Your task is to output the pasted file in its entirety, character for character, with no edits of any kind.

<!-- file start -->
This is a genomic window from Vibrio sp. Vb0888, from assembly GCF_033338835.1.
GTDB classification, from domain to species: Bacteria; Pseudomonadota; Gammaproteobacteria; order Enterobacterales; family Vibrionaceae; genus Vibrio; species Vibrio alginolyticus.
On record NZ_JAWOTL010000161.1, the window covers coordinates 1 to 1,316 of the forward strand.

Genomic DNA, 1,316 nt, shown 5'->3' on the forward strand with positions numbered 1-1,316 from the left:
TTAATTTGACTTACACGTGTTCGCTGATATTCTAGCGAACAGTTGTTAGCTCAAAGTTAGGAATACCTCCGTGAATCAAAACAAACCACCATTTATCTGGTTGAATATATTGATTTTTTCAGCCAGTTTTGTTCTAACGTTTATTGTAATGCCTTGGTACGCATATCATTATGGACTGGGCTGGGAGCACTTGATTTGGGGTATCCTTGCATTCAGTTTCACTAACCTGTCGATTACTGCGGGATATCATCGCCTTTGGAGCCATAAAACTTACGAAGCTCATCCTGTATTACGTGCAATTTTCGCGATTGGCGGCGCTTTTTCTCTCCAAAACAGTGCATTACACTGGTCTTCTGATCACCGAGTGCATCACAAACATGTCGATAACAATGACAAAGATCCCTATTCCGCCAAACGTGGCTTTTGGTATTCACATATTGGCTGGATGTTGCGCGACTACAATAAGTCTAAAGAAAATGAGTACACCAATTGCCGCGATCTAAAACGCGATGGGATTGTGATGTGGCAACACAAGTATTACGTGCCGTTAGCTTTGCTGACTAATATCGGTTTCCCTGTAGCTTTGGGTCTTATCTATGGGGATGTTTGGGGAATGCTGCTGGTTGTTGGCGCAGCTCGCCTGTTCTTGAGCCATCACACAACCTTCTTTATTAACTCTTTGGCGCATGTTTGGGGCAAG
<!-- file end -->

This is a genomic window from Vibrio sp. Vb0888, from assembly GCF_033338835.1.
GTDB classification, from domain to species: Bacteria; Pseudomonadota; Gammaproteobacteria; order Enterobacterales; family Vibrionaceae; genus Vibrio; species Vibrio alginolyticus.
On record NZ_JAWOTL010000161.1, the window covers coordinates 1 to 1,316 of the forward strand.

Genomic DNA, 1,316 nt, shown 5'->3' on the forward strand with positions numbered 1-1,316 from the left:
TTAATTTGACTTACACGTGTTCGCTGATATTCTAGCGAACAGTTGTTAGCTCAAAGTTAGGAATACCTCCGTGAATCAAAACAAACCACCATTTATCTGGTTGAATATATTGATTTTTTCAGCCAGTTTTGTTCTAACGTTTATTGTAATGCCTTGGTACGCATATCATTATGGACTGGGCTGGGAGCACTTGATTTGGGGTATCCTTGCATTCAGTTTCACTAACCTGTCGATTACTGCGGGATATCATCGCCTTTGGAGCCATAAAACTTACGAAGCTCATCCTGTATTACGTGCAATTTTCGCGATTGGCGGCGCTTTTTCTCTCCAAAACAGTGCATTACACTGGTCTTCTGATCACCGAGTGCATCACAAACATGTCGATAACAATGACAAAGATCCCTATTCCGCCAAACGTGGCTTTTGGTATTCACATATTGGCTGGATGTTGCGCGACTACAATAAGTCTAAAGAAAATGAGTACACCAATTGCCGCGATCTAAAACGCGATGGGATTGTGATGTGGCAACACAAGTATTACGTGCCGTTAGCTTTGCTGACTAATATCGGTTTCCCTGTAGCTTTGGGTCTTATCTATGGGGATGTTTGGGGAATGCTGCTGGTTGTTGGCGCAGCTCGCCTGTTCTTGAGCCATCACACAACCTTCTTTATTAACTCTTTGGCGCATGTTTGGGGCAAG